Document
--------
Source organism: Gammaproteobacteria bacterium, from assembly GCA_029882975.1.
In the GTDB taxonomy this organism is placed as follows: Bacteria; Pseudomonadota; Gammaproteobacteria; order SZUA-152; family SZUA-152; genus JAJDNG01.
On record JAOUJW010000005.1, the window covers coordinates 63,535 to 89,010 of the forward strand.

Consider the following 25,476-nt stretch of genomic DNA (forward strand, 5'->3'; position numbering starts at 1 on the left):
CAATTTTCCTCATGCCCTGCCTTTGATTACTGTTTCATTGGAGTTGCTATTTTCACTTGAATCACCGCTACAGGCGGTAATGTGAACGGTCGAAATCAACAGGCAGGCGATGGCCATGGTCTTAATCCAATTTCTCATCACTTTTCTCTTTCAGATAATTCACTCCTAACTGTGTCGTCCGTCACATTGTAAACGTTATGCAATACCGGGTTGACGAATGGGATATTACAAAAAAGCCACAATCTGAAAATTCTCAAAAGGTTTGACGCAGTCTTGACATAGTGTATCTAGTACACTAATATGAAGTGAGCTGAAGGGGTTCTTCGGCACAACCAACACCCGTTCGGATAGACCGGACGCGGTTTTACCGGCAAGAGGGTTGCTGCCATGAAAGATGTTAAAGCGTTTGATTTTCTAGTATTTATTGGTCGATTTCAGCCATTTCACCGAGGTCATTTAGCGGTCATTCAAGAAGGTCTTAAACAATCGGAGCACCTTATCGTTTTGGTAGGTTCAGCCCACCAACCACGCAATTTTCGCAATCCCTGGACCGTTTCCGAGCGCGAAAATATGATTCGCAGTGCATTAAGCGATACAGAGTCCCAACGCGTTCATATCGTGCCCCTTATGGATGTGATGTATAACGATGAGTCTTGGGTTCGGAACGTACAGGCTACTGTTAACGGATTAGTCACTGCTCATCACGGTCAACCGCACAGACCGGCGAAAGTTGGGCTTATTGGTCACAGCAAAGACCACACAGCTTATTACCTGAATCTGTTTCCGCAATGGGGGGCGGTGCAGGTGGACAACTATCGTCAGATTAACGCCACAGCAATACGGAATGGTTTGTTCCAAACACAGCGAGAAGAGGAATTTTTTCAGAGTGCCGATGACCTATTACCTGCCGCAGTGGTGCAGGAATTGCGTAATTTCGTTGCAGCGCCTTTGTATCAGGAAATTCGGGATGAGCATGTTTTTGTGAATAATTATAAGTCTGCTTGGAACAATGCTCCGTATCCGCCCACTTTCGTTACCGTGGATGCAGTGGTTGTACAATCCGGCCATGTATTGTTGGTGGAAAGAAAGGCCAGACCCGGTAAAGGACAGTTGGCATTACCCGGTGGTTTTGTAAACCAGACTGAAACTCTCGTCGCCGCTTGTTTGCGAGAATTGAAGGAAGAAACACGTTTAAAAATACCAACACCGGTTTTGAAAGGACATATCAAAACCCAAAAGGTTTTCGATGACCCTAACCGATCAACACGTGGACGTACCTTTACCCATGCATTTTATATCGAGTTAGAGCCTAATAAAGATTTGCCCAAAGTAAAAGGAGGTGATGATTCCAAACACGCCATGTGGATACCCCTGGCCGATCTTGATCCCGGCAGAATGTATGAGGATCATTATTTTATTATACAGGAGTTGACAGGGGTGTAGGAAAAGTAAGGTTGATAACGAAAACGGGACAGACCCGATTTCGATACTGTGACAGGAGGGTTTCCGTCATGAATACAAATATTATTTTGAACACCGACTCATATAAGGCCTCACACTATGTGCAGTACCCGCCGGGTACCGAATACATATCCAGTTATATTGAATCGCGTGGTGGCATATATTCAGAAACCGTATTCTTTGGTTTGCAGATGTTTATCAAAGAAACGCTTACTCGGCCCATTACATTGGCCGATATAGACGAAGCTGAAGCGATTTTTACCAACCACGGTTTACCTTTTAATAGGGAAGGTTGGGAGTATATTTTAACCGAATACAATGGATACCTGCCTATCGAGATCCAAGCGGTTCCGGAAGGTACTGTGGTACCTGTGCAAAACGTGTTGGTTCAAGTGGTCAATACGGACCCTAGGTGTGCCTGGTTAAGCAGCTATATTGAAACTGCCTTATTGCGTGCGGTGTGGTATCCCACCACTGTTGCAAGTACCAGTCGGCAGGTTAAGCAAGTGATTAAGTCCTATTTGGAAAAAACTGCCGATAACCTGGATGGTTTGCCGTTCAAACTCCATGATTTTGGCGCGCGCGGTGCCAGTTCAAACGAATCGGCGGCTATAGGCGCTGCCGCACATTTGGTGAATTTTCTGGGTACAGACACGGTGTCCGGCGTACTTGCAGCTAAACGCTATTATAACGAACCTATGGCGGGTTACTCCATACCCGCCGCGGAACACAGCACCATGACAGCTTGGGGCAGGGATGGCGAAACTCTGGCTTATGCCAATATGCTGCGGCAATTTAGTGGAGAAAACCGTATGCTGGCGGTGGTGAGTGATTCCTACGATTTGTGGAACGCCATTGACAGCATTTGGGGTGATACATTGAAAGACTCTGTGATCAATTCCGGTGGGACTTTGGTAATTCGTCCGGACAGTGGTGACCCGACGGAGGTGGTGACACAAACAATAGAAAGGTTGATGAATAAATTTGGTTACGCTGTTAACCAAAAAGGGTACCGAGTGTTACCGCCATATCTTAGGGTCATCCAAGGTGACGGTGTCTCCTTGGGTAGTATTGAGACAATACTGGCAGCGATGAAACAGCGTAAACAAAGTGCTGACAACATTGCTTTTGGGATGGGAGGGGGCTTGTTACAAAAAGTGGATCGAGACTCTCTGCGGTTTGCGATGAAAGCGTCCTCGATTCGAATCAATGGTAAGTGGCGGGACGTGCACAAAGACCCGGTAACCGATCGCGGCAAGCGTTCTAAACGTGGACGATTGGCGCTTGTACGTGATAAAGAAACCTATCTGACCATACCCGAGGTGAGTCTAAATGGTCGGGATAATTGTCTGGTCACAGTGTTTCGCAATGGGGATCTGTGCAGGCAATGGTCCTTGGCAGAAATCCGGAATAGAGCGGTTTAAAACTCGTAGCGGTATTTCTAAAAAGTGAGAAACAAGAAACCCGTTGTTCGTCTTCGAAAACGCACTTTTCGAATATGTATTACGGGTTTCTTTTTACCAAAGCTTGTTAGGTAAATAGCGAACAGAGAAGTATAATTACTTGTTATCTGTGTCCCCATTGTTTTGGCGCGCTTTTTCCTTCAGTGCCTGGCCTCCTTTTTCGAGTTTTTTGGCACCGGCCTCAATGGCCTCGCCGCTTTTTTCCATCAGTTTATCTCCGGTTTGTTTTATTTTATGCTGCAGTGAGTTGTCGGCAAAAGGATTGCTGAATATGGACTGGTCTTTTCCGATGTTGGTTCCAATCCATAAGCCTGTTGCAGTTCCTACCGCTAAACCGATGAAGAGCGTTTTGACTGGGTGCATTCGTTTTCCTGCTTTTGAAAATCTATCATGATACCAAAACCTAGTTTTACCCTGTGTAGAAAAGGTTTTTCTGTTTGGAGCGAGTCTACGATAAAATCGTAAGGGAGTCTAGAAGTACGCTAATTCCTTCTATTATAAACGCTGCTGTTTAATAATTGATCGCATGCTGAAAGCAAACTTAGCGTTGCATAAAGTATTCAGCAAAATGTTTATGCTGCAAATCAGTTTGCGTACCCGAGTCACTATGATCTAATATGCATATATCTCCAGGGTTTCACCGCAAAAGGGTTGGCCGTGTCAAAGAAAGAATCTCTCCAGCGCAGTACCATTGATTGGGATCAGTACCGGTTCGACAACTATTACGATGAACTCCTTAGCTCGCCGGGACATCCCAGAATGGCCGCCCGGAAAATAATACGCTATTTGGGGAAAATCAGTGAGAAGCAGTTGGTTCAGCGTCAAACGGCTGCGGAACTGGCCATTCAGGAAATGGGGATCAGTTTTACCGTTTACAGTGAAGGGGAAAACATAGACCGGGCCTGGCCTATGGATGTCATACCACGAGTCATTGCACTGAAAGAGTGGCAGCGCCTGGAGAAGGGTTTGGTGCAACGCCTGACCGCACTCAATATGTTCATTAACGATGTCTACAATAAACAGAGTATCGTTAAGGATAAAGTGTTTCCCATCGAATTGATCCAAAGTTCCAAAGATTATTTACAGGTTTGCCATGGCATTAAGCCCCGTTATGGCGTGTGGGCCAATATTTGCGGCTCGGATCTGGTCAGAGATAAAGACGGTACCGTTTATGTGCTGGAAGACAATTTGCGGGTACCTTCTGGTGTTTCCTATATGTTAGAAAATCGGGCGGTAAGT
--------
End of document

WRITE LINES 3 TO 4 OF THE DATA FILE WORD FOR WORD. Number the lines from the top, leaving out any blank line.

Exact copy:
On record JAOUJW010000005.1, the window covers coordinates 63,535 to 89,010 of the forward strand.

Consider the following 25,476-nt stretch of genomic DNA (forward strand, 5'->3'; position numbering starts at 1 on the left):